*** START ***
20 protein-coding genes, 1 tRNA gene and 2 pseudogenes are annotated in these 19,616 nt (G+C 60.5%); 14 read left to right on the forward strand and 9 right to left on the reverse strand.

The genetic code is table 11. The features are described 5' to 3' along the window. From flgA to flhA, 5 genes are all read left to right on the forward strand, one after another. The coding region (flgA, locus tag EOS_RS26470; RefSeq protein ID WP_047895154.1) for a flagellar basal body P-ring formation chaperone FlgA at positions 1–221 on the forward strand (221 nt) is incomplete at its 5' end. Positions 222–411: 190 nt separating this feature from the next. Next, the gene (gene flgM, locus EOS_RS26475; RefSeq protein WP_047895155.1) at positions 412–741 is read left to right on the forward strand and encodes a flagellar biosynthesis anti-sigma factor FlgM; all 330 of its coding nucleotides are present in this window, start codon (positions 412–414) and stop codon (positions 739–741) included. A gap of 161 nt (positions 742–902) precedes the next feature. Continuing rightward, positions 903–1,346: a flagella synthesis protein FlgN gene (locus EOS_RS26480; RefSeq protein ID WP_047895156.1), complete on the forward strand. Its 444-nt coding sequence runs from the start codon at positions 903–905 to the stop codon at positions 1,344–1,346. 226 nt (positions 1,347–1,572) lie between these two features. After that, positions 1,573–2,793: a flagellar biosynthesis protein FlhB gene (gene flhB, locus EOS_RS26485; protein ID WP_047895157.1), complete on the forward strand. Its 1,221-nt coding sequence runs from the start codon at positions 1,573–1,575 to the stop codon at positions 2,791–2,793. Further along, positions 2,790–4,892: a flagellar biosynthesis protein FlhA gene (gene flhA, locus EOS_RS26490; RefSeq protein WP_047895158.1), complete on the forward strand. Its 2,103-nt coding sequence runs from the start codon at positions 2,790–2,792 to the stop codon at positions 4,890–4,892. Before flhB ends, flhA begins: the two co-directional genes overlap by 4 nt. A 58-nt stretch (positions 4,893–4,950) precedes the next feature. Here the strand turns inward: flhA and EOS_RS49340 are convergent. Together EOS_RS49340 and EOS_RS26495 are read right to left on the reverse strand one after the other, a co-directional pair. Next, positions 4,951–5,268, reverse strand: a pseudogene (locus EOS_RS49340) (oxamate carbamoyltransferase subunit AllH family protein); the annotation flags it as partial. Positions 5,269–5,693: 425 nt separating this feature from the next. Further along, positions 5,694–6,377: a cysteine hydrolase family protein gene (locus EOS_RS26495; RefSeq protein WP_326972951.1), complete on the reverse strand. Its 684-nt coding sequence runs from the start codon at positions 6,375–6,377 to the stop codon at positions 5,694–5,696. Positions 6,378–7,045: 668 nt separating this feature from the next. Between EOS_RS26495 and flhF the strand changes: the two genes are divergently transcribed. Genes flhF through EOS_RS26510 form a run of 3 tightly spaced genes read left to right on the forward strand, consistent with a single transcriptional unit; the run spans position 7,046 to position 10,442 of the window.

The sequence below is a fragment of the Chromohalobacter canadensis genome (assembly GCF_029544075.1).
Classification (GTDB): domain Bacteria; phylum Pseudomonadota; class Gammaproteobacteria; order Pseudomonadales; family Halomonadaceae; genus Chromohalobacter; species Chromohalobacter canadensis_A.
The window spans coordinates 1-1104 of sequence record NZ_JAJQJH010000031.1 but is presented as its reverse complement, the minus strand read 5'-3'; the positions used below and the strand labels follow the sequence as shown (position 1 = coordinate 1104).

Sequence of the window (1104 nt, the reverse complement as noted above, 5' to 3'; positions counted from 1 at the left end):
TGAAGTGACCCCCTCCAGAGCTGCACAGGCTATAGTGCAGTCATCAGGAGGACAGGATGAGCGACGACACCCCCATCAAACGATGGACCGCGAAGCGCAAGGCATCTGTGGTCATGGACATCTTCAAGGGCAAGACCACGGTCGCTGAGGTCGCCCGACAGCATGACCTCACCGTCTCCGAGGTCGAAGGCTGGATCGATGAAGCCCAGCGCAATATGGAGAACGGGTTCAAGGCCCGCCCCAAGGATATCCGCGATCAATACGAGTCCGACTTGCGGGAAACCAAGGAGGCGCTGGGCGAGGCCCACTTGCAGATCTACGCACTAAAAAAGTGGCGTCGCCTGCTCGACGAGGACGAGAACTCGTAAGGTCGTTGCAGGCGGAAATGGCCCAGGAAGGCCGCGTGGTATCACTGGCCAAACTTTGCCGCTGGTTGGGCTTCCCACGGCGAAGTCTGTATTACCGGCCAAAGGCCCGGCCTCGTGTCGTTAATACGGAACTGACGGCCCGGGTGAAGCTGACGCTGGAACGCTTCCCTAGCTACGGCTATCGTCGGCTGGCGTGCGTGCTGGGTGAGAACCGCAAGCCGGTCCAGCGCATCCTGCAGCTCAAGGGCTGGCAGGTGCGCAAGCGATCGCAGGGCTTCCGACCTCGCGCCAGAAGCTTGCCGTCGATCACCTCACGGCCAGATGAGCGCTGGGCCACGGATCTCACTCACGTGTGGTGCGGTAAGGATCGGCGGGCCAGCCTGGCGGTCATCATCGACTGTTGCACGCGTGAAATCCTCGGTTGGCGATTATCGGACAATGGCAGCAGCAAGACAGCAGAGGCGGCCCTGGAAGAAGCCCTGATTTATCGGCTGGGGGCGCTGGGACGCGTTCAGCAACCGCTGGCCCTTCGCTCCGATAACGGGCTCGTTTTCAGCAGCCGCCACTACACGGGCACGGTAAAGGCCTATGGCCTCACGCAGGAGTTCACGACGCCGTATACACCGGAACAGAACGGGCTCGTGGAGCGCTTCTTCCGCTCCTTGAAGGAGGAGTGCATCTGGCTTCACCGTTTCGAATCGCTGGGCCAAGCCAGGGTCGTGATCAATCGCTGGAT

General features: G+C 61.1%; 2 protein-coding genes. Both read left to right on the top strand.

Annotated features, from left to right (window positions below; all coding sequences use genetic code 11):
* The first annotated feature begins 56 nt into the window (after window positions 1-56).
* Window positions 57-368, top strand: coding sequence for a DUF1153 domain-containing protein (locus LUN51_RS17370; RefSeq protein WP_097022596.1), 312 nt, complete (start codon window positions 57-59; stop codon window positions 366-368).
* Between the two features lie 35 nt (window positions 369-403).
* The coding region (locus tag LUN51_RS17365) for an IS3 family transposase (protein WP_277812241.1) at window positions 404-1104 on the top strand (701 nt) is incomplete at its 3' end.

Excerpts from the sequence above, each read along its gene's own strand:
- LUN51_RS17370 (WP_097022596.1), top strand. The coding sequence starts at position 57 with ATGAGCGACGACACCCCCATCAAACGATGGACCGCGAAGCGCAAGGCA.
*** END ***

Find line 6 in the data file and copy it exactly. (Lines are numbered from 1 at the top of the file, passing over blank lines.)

Sequence of the window (1104 nt, the reverse complement as noted above, 5' to 3'; positions counted from 1 at the left end):